As mentioned previously, blockchains are much more versatile and handle a range of complex tasks with an increasing user base. An absence of expandability results in distributed ledgers being limited in usability and accessibility, making them uncompetitive to legacy centralized platforms.
The current scaling solutions
A quote by Austrian author Gerhard Gschwandtner says, “Problems are nothing but wake-up calls for creativity.” Scalability challenges have led developers down a rabbit hole of sorts looking for sustainable solutions.
Here, we’ll explore the primary practices used to fix the problem or substantially improve it.
After PoW, proof-of-stake is the second-most utilized consensus mechanism and significantly improves scalability, but how? In mining-based networks, each transaction is confirmed by a computer block by block.
The main problem is the blocks themselves are generally limited to a specific capacity. PoS gets rid of miners by autonomously confirming transactions without the need for computational mining.
This system requires users to ‘lock’ or stake their coins in the network to become validators and earn rewards; the more you stake, the more chances you have of being chosen for each settlement and the higher your profits.
The automatic confirmation is the key ingredient to proof-of-stake achieving tremendous scalability levels far surpassing its proof-of-work counterparts. Prominent examples of blockchains using this method are Polkadot, Cosmos, Solana, Cardano, BNB Beacon Chain, Avalanche, and plenty others.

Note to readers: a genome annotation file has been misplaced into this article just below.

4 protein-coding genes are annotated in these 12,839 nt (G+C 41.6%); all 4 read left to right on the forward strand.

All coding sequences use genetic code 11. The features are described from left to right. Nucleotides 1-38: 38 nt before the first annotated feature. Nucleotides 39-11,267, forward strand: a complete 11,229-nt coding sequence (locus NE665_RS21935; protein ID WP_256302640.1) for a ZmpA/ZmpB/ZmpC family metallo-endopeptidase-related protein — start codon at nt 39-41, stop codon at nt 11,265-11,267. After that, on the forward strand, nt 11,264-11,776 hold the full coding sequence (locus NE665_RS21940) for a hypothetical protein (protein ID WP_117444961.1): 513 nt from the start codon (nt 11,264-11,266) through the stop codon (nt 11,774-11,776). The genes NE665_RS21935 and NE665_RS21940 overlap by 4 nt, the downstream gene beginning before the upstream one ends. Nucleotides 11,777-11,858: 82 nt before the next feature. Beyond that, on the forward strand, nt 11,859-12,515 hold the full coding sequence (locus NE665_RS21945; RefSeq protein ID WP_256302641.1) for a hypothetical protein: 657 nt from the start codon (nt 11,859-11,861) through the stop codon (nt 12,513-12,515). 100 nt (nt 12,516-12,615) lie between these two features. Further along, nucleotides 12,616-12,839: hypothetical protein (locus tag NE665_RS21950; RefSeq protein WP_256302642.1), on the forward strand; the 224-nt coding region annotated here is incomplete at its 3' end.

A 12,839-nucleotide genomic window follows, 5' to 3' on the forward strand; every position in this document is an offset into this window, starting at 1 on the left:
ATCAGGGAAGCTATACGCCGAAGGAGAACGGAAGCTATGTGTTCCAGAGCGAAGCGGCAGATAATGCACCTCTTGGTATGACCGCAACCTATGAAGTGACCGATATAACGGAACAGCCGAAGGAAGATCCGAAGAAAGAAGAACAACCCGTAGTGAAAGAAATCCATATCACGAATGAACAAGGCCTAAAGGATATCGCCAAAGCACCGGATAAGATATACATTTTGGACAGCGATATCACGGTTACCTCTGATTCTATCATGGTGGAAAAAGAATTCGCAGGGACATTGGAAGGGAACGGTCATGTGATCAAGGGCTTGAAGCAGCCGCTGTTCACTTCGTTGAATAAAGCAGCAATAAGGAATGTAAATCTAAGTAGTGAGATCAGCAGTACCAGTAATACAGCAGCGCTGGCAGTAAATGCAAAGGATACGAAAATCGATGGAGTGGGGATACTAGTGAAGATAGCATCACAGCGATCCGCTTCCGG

Ethereum 2.0, Ethereum’s highly-anticipated upgrade, is planned to include sharding (along with proof of stake). This technique is still somewhat experimental and is less common than proof-of-stake. Examples of projects utilizing this mechanism presently are Zilliqa, Qtum, and Tezos.
Sharding is a process in database structures where a network is split into smaller partitions (called shards) to essentially ‘spread the load.’ So, by dividing a blockchain into sections, you can process numerous transactions simultaneously as you are not putting too much pressure on one part of it.
Ultimately, sharding tremendously reduces latency and slowness, which then boosts scalability.
The solutions we have spoken about are used in what we term layer-1 networks. A layer-2 is a secondary blockchain operating or built atop another blockchain.
Ethereum is one project with several layer-2 protocols, most notably Polygon, but also others like Cartesi, Arbitrum, ParaState, and Optimism. Layer-2 networks come in various forms like nested blockchains, state channels, and sidechains.
While all these mechanisms are distinctive, the aim is to run something adjacent to the original distributed ledger. The workload is split between layers 1 and 2 to optimize efficiency overall.
By now, you should appreciate how scalability is an issue in blockchain technology and why it’s essential. While distributed ledgers have existed for over a decade, they are far from perfect, leading to the trilemma we mentioned earlier.
Although security and decentralization are individual priorities (with many concerns of them raised with virtually all networks), scalability is crucial mainly for greater adoption amongst every crypto user.